Several causes have occurred to retard the acknowledgment of the receipt of your favor of the 26th of August. At the time it came to hand, I was much engaged in matters that could not be well postponed; and before I got through them, I was seized with a fever which was unremittingly severe for several days, and left me in so debilitated a state as to render writing, and business generally (when it could be avoided) not only irksome, but improper, and was forbidden by my Physicians.
During this state of convalescence, letters which required prompt attention were pouring in upon me.—This state of things—not knowing what the President’s final decision would be, and not perceiving that I could say more to you on the subject of relative rank, than I had done in former letters, unless, to dilate on the several points which had before been touched, (and this appeared to me unnecessary, as your own ideas would anticipate all I could say), I delayed from day to day to do what I am now in the act of doing, that is, writing to you.
I can again, my dear Sir, with much truth and sincerity repeat to you the declaration made on a former occasion, namely, that, if an amicable arrangement of precedence could have been settled between Generals Hamilton, Pinckney, and yourself, previous to the nomination, it wd. have been perfectly satisfactory to me; but, driven as I was to make it myself, at the time and in the manner it was transmitted, I was governed by the best views and best evidence I could obtain, of the public sentiment relative thereto. The Senate acted upon it under an impression, that it was to remain so, and in that light the matter is understood by the public; and it would be uncandid not to add, that I have found no cause since to believe I mistook that sentiment. Let me add further, that, as an army was to be raised de novo, fourteen years after the Revolutionary Troops had ceased to exist, I do not see that any Resolution of the ancient Congress can apply at this day to the officers of that army. If it does, and the matter is viewed by others as it is by you, will any field-officer of that army serve under General Dayton? Would it not deprive the President of the advantage of selection and arrangement? And what difficulties and perplexities would not follow, if this idea and conduct should prevail generally? Accompanied with the opinion which you seem to have imbibed of incidental Rank, Few knowing and deserving officers of this description would feel very easy under such a decision, or be content with a feather, if they conceived that rank meant nothing, when inserted in their commissions.
On what ground did the Baron de Steuben command a separate corps in the State of Virginia in the year 1781, and Colo. Hamilton a select one at the siege of York, if Incidental Rank does not give command according to circumstances and the discretion of the Commanding General?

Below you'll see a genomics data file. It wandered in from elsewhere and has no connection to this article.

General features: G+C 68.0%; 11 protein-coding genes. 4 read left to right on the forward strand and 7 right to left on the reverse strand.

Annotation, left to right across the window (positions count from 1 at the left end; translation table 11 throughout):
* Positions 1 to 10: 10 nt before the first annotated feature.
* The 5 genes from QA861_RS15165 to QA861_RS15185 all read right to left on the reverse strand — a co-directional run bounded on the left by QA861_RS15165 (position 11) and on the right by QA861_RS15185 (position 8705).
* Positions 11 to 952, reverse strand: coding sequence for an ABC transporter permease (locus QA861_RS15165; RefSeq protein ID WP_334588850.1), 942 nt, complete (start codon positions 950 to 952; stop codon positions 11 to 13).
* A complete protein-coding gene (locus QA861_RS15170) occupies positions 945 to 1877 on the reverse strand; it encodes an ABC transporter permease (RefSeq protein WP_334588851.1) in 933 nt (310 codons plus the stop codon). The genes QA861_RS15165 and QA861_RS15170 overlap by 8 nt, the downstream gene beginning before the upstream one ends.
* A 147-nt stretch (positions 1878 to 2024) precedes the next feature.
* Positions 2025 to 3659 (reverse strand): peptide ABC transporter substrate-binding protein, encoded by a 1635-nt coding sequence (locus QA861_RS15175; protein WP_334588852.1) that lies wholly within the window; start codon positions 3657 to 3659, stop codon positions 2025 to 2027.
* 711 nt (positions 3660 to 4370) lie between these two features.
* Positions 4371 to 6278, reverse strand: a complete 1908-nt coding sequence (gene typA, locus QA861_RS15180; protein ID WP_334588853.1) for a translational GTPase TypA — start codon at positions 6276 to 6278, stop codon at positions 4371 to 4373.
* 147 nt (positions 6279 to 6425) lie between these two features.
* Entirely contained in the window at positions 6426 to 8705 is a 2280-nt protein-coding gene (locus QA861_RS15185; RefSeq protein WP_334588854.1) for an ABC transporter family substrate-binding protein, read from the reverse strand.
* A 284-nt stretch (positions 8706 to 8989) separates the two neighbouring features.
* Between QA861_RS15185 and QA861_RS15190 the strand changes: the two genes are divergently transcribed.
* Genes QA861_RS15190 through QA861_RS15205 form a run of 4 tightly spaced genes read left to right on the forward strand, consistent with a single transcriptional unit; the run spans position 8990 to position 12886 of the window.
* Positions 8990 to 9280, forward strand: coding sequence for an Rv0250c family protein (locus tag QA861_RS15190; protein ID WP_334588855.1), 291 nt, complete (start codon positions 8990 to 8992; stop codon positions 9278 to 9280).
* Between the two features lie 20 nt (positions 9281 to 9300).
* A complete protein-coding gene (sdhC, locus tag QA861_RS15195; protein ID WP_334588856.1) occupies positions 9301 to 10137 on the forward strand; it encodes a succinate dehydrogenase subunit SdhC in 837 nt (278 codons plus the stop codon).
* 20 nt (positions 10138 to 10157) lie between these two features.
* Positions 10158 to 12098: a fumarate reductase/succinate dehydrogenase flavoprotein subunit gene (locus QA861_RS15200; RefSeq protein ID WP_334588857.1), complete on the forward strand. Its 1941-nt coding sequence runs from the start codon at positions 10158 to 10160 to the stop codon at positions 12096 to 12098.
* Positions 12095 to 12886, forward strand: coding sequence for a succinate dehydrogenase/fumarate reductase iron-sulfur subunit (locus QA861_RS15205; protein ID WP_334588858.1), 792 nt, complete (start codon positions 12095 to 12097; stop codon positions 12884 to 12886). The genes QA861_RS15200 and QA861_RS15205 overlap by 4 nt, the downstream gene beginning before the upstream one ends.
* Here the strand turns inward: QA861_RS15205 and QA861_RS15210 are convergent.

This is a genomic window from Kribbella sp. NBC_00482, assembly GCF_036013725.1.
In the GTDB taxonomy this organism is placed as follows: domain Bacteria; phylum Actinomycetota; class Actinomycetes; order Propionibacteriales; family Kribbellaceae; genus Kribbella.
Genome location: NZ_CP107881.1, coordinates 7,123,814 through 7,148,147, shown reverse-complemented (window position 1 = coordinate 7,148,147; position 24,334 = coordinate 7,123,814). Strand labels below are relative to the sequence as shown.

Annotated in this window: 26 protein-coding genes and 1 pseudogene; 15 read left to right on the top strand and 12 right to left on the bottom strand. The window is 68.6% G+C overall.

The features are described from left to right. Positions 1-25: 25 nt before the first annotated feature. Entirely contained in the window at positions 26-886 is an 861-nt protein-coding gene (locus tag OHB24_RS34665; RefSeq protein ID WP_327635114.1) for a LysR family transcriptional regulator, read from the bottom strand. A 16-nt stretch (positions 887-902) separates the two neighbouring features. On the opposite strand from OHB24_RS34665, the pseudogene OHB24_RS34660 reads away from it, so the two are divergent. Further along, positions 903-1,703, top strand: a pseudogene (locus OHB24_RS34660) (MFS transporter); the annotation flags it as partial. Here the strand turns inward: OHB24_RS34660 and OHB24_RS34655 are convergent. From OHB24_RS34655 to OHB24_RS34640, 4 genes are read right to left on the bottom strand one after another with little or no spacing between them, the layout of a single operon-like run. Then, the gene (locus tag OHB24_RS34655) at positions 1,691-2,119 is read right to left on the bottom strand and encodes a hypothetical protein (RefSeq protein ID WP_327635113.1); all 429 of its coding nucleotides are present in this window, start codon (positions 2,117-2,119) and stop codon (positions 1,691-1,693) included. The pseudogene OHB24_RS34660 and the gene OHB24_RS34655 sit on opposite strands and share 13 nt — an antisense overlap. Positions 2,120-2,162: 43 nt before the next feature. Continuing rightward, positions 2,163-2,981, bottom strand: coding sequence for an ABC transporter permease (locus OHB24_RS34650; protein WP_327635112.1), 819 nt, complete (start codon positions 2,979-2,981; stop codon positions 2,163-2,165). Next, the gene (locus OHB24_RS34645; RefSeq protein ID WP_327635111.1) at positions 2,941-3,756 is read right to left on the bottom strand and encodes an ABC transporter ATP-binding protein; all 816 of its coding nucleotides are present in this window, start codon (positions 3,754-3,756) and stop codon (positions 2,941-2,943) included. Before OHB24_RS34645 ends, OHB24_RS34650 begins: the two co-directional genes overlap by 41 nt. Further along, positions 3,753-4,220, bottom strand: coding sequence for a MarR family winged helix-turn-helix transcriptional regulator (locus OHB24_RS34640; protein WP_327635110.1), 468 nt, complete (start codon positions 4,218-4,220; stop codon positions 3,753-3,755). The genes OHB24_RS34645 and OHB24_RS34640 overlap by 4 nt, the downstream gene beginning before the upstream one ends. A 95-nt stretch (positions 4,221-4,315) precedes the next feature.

But I am running into details, which I did not intend. It would (if you could reconcile it to your own feelings,) give me sincere pleasure to see you in the augmented corps, a major-genl.
We shall have either, no war, or a severe contest, with France; in either case, if you will allow me to express my opinion, this is the most eligible time for you to come forward. In the first case, to assist with your counsel and aid in making judicious provisions and arrangements to avert it; in the other case, to share in the glory of defending your Country, and, by making all secondary considerations yield to that great and primary object, display a mind superior to embarrassing punctilios at so critical a moment as the present.
After having expressed these sentiments, with the frankness of undisguised friendship, it is hardly necessary to add, that, if you should finally decline the appointment of Majr-General, there is none to whom I would give a more decided preference as an Aid-de-Camp, the offer of which is highly flattering, honorable, and grateful to my feelings, and for which I entertain a high sense. But, my dear Genl. Knox, (and here again I speak to you in the language of candor and friendship,) examine well your mind on this subject. Do not unite yourself to the suit of a man, whom you may consider as the primary cause of what you call a degradation, with unpleasant sensations. This, while it was gnawing upon you, would (if I should come to the knowledge of it) make me unhappy; as my first wish would be, that my military family and the whole army should consider themselves as a band of brothers, willing and ready to die for each other. I shall add no more than assurances of the sincere friendship and affection, with which I am, dear Sir, &c.1
TO JAMES McHENRY.
Mount Vernon, 21 October, 1798.
My dear Sir,
Enclosed is a copy of the President’s letter to me, which I request may be with this letter, burnt as soon as they are read, & no more said respecting the contents than might be proper for him to hear repeated again; Otherwise, a knowledge that the contents of my letters to and from him are in possession of others, may induce him to believe, in good earnest, that intrigues are carrying on, in which I am an actor—than which, nothing is more foreign from my heart.
I return the press copies which were enclosed to me. But in future, whenever you require my opinion on any points, let them be stated in your letter, or on a paper to remain in my possession, without wch. my acts & proceedings, will appear incomplete & mysterious.